“Keep it cheerful”
In some ways, there’s no point in commenting on Alan Ayckbourn as a playwright – his position in the pantheon is evidently secured and his body of work is frequently revived and toured around the country. And with such a prolific pen, it is a considerable number of plays that he has now amassed – 75 at the last count. However, I have never really been seduced by him, the only play I’ve really liked was the atypical Snake in the Grass, the majority of his pieces have struck me as somewhat inconsequential and sitcom-like, and further dulled by repetition as evidenced by the smattering of his oeuvre I have witnessed. But I can never resist a ticket being dropped into my hand and the lure of an interesting looking cast meant that I took in Absent Friends at the Harold Pinter Theatre.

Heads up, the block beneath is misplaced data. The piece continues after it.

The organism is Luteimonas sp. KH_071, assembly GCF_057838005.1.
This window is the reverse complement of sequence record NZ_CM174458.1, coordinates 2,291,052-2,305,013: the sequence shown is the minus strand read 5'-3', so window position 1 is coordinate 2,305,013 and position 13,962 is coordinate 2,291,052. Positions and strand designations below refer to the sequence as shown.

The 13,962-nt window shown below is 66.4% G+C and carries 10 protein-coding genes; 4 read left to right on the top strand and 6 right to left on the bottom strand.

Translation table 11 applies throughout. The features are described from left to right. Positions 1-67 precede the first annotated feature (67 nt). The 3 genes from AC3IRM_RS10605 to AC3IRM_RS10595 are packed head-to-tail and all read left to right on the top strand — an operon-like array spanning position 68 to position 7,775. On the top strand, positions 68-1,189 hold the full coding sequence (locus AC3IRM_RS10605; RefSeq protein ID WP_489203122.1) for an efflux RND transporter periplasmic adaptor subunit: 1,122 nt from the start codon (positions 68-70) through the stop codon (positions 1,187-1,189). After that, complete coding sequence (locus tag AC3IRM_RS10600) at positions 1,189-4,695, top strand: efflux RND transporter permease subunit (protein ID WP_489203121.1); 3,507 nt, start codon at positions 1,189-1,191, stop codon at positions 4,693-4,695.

One of his earlier works from 1974, Absent Friends sees Ayckbourn train his aim on death and the different ways people deal with it. Colin’s old friends are holding a Saturday afternoon tea party to comfort him after the unfortunate death of his fiancee but as they attempt to step gingerly around the topic, he is more than willing to talk about her, their short time together and show his photo collection to everyone. But what Colin is blithely unaware of is that the perfect lives that he imagines they are all living are a sham and behind the forced smiles over the sandwiches, lies a seething mass of jealousy, anger and frustration that is coming to the boil and it becomes apparent that it is not him whose really in need of tea and comfort.